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Linda Fairstein, a former prosecutor who became a novelist, who has been the focus of public outrage since Netflix began streaming a series based on the Central Park Five case, has criticized the show in an op-ed as “so full of distortions and falsehoods as to be an outright fabrication.”
Since the docuseries airing on Netflix, she has stepped down from several non-profit boards, was dropped by her publisher, and is currently facing a boycott of her books. If you haven’t seen the special on Netflix, Linda is the overseer on a case involving a runner being raped in the park. She pushes the conviction of 5 teenage boys ages 14-16, for the rape despite inconsistencies in their confessions. They were basically coerced. In the special, the cops interrogating the boys basically lie to each of them, telling them that the others gave their name as the rapist. One boy ends of lying, giving a whole fake story because he was told that the other boys told cops that he was the guilty one. Linda Fairstein was the head of the sex crimes unit in Manhattan in 1989. And she PUSHED for their conviction.
In 2002, a man confessed to the crime, and DNA evidence confirmed him as the rapist.
Linda recently gave a few words to the Wall Street Journal, telling them, “Ms. DuVernay’s film attempts to portray me as an overzealous prosecutor and a bigot, the police as incompetent or worse, and the five suspects as innocent of all charges against them. None of this is true.”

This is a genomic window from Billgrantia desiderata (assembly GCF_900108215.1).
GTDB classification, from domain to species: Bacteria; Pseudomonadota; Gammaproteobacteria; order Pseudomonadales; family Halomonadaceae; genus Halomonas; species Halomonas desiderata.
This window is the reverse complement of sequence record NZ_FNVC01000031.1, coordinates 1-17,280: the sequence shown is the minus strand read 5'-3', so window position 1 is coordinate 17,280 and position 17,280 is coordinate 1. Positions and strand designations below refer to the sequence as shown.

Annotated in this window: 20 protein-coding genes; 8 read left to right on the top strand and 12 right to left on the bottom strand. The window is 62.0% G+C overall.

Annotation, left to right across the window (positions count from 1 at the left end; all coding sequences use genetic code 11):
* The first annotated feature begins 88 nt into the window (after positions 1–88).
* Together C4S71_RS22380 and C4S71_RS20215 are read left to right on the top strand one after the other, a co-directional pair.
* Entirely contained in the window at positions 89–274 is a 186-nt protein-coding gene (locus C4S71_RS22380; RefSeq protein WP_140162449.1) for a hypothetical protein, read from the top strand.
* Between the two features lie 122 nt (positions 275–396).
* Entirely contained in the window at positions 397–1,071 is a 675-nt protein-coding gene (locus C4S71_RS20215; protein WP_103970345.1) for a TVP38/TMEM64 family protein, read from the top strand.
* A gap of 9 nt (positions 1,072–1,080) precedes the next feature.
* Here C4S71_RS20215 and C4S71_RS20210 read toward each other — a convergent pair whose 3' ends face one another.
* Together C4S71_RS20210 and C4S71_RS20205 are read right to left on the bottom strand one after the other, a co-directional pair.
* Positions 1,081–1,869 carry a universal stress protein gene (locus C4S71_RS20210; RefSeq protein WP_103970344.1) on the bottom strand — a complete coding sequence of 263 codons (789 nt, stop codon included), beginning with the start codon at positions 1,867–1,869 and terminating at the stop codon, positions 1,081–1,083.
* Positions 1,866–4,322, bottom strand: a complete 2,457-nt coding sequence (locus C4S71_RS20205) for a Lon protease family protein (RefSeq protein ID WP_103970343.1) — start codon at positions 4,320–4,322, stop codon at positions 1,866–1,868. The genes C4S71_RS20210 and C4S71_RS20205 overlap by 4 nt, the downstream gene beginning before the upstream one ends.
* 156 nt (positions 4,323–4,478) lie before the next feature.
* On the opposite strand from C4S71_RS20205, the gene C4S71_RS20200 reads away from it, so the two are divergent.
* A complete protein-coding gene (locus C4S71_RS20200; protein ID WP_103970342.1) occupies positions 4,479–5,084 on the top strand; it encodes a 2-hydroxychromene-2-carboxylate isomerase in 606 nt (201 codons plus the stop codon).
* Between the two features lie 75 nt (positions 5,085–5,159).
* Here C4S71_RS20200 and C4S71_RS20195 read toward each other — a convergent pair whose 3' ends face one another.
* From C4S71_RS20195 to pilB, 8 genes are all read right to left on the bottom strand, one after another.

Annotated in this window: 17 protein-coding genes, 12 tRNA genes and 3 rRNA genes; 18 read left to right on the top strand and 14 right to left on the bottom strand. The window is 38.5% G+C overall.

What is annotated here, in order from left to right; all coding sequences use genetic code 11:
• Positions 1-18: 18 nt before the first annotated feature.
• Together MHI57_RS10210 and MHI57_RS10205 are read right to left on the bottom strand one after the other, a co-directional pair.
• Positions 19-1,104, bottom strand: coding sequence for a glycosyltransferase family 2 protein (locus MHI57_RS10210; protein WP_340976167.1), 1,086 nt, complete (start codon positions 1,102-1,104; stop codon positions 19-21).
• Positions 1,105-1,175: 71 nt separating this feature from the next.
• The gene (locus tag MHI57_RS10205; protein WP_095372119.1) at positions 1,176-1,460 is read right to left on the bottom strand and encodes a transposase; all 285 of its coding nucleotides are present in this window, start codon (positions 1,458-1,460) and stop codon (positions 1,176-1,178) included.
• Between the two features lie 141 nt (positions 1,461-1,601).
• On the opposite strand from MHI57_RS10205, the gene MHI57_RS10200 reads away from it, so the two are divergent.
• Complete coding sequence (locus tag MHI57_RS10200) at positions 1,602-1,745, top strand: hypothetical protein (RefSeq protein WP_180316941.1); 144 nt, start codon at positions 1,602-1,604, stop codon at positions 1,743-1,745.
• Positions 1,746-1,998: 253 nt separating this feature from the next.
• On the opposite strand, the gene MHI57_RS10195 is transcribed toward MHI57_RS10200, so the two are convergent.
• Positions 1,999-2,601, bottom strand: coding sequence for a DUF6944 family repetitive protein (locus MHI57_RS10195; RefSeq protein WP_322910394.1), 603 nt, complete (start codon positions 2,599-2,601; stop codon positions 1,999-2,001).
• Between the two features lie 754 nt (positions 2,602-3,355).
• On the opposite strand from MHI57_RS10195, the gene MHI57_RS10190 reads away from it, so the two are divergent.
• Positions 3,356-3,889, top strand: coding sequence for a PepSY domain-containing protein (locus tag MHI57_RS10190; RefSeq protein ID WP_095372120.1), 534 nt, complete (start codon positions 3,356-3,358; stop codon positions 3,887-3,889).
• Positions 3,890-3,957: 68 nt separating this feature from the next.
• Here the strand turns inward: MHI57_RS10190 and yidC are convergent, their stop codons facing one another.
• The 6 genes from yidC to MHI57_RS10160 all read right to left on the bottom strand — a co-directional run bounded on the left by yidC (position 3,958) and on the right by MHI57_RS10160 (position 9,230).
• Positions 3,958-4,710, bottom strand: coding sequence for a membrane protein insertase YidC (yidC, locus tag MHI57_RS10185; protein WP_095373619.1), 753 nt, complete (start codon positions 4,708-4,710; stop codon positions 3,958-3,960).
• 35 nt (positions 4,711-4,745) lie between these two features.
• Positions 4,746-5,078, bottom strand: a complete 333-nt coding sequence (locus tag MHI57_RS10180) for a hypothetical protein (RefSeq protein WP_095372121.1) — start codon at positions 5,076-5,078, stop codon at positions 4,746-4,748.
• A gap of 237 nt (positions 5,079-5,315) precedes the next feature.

Linda says the biggest lie was that the boys were held without food and that their parents were not always present during questioning. She says, “If that had been true, surely they would have brought those issues up and prevailed in pretrial hearings on the voluntariness of their statements, as well as in their lawsuit against the city. They didn’t, because it never happened.”
But the defendants did raise these issues in a pretrial hearing, they jus didnt prevail.
These 5 men, Yusef Salaam, Korey Wise, Kevin Richardson, Raymond Santana and Antron McCray, served several years in prison. They were given $41 million in 2014 by the city of New York.
Director and writer of the series, Ava DuVernay responsed on Twitter saying, “expected and typical. Onward.”
Expected and typical. Onward… https://t.co/phJtFpvH0a
— Ava DuVernay (@ava) June 11, 2019
Source: New York Times